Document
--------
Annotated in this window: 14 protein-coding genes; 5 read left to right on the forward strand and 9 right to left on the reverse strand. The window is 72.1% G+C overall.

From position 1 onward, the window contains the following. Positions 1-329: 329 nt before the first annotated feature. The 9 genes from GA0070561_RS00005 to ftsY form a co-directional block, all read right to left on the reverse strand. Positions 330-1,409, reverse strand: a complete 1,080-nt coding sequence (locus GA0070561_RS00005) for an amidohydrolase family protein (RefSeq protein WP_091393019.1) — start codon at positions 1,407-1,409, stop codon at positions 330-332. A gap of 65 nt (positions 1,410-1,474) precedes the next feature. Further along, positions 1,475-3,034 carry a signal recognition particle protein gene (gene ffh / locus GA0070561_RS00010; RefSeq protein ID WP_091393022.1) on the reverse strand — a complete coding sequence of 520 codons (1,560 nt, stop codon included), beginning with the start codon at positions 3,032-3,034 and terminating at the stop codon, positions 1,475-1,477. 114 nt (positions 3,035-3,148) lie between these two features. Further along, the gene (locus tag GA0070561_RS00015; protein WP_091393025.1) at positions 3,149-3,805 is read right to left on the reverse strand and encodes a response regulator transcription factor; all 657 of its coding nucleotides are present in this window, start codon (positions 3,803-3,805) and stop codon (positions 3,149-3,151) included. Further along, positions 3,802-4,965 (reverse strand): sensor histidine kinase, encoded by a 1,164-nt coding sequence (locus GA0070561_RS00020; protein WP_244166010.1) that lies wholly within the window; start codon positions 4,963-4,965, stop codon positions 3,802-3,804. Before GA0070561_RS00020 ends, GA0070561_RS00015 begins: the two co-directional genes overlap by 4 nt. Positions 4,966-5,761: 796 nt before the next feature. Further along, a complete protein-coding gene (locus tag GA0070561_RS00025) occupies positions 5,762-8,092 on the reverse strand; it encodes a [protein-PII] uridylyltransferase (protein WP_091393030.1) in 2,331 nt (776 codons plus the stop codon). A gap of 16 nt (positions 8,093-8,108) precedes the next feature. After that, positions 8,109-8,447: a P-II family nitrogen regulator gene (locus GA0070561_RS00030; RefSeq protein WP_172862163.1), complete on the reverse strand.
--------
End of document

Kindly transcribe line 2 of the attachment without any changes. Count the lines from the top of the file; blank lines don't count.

From position 1 onward, the window contains the following. Positions 1-329: 329 nt before the first annotated feature. The 9 genes from GA0070561_RS00005 to ftsY form a co-directional block, all read right to left on the reverse strand. Positions 330-1,409, reverse strand: a complete 1,080-nt coding sequence (locus GA0070561_RS00005) for an amidohydrolase family protein (RefSeq protein WP_091393019.1) — start codon at positions 1,407-1,409, stop codon at positions 330-332. A gap of 65 nt (positions 1,410-1,474) precedes the next feature. Further along, positions 1,475-3,034 carry a signal recognition particle protein gene (gene ffh / locus GA0070561_RS00010; RefSeq protein ID WP_091393022.1) on the reverse strand — a complete coding sequence of 520 codons (1,560 nt, stop codon included), beginning with the start codon at positions 3,032-3,034 and terminating at the stop codon, positions 1,475-1,477. 114 nt (positions 3,035-3,148) lie between these two features. Further along, the gene (locus tag GA0070561_RS00015; protein WP_091393025.1) at positions 3,149-3,805 is read right to left on the reverse strand and encodes a response regulator transcription factor; all 657 of its coding nucleotides are present in this window, start codon (positions 3,803-3,805) and stop codon (positions 3,149-3,151) included. Further along, positions 3,802-4,965 (reverse strand): sensor histidine kinase, encoded by a 1,164-nt coding sequence (locus GA0070561_RS00020; protein WP_244166010.1) that lies wholly within the window; start codon positions 4,963-4,965, stop codon positions 3,802-3,804. Before GA0070561_RS00020 ends, GA0070561_RS00015 begins: the two co-directional genes overlap by 4 nt. Positions 4,966-5,761: 796 nt before the next feature. Further along, a complete protein-coding gene (locus tag GA0070561_RS00025) occupies positions 5,762-8,092 on the reverse strand; it encodes a [protein-PII] uridylyltransferase (protein WP_091393030.1) in 2,331 nt (776 codons plus the stop codon). A gap of 16 nt (positions 8,093-8,108) precedes the next feature. After that, positions 8,109-8,447: a P-II family nitrogen regulator gene (locus GA0070561_RS00030; RefSeq protein WP_172862163.1), complete on the reverse strand.